Indemnity Insurance

If the transfer of equity is made pursuant to an Order of the Court, then Insolvency Indemnity Insurance is not required. In other cases, where a property is being transferred at less than market value between joint owners, an Insolvency Act Indemnity Insurance policy may be required. This is something that that your conveyancing solicitor will check with Investec This is because, if the outgoing party is made bankrupt in the future, their Trustee in Bankruptcy could argue that they had transferred the property in order to avoid their creditors and apply to the Court to have the transaction set aside. If this happens, it could affect your lender or a future buyer from you as they would lose the property and the lender may not get back what they have loaned to you. The Insolvency Act Indemnity Insurance policy only protects lenders such as Investec or future buyers from you. If there is no mortgage and the outgoing owner is made bankrupt, there is a risk to you that you could lose your home if the transfer is set aside. The cost of the Insolvency Act Indemnity Insurance policy varies based on the valuation of the property at the conclusion of the transfer of equity transaction.
Your property may be repossessed if you do not keep up repayments on your mortgage with Investec.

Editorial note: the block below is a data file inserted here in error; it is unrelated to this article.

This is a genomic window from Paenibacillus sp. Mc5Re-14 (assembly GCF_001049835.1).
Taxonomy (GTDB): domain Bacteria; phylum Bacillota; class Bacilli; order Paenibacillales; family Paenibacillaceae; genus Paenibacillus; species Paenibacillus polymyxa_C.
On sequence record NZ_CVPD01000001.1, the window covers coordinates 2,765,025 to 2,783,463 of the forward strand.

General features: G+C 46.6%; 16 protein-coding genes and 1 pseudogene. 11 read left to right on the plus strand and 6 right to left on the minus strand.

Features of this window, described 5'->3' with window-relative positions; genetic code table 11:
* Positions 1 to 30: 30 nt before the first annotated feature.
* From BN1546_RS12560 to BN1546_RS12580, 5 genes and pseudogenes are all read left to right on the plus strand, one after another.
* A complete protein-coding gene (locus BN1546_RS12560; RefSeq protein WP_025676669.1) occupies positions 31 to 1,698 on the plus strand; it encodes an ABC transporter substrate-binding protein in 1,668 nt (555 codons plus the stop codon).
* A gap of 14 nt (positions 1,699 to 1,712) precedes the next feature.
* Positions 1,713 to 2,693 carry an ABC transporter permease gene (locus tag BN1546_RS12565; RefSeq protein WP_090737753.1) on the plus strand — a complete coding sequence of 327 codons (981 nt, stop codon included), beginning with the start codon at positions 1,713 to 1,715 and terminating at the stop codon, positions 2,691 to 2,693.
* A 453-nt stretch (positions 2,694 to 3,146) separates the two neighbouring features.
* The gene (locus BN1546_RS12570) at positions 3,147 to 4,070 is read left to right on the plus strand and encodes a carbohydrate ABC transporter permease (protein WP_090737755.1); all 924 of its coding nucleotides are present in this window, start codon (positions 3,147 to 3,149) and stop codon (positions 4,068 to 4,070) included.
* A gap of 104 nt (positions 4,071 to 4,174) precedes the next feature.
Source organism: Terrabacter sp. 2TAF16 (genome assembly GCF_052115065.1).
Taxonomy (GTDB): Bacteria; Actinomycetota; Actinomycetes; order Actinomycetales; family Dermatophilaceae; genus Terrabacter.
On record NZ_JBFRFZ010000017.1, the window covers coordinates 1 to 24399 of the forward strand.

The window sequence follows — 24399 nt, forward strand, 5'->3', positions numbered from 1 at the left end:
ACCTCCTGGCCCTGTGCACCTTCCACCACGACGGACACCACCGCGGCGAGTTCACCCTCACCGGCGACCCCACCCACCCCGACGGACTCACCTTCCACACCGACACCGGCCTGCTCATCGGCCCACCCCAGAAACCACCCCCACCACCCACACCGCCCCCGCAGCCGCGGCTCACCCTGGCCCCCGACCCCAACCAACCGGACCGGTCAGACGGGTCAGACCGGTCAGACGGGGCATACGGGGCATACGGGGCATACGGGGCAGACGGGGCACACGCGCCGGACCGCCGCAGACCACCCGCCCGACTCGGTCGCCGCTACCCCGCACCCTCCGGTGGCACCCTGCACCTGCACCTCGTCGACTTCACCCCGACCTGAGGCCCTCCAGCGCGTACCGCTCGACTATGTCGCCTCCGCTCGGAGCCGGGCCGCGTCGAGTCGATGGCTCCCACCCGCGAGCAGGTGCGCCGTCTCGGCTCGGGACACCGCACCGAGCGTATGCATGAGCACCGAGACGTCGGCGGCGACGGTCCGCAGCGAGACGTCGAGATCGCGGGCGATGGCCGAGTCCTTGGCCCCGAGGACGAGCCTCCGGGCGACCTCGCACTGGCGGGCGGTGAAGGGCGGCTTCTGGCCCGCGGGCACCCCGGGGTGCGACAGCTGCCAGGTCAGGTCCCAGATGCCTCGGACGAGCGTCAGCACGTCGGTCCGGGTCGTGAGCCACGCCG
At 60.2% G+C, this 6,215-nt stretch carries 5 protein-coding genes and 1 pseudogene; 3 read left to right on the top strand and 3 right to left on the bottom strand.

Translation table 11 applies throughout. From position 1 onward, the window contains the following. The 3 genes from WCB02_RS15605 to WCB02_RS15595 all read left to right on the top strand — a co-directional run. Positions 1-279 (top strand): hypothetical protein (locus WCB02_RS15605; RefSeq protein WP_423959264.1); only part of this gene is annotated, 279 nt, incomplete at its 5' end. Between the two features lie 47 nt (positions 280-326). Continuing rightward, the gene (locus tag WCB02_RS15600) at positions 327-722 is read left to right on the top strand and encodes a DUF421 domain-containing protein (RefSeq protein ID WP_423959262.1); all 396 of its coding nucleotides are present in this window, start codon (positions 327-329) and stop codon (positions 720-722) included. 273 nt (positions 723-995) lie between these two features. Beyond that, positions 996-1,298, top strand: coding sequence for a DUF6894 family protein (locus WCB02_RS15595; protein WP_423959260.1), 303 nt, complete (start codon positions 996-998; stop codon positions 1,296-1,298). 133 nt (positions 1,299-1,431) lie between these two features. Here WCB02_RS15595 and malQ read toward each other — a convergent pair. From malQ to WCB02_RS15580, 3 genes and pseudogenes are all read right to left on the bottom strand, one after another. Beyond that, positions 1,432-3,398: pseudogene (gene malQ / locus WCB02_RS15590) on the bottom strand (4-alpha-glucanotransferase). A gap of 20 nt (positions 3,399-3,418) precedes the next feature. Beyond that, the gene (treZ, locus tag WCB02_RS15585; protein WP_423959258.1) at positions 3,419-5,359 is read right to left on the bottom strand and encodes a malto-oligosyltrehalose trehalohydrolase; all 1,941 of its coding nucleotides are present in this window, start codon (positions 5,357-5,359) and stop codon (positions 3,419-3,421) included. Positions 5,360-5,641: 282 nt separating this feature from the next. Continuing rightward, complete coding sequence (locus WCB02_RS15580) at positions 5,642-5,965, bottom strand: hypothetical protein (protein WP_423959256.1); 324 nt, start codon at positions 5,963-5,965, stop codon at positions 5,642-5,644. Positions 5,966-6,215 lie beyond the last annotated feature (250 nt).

Preparing the Transfer of Equity with a Investec Mortgage

When it comes to preparing the the Land Registry documents your conveyancer should in the ‘consideration’ panel choose the first option, if consideration is given; otherwise ignore the consideration panel altogether.

If Investec is joining in the transfer to release someone from liability, put the release in the ‘additional provisions’ panel if someone is entering into a covenant relating to the charge, place it in the ‘additional provisions’ panel stamp duty land tax is not payable when there is no chargeable consideration for the transfer (Schedule 3, paragraph 1 of the Finance Act 2003). In the case of a transfer subject to a charge (even if the transfer is by way of gift) or if a property has been transferred for no value and there is an associated discharge, HMRC would view this as an assumption of an existing debt by the purchaser (Schedule 4, paragraph 8 of the Finance Act 2003) and stamp duty land tax may be payable if you wish you may state in the ‘additional provisions’ panel that ‘This transfer is made subject to a charge dated… in favour of…’

On form AP1, your conveyancing solicitor should describe the transfer as ‘transfer of equity’ to assist Land Registry staff.

Information provided on this webpage is for general information and only applies to England and Wales. It should not be regarded as advice for members of the public who should contact their lawyer,mortgage broker, insurer and accountant for specific advice relating to transfer of equity. Whilst we endeavour to keep the information up to date and correct we do not make any representation or warranties of any kind about its completeness, accuracy, reliability or suitability. Any reliance you place on the information is strictly at your own risk. Lexsure will not be liable for any direct or indirect loss or damage arising out of or in connection with the use of this information.


Frequently asked questions relating to Investec transfer of equity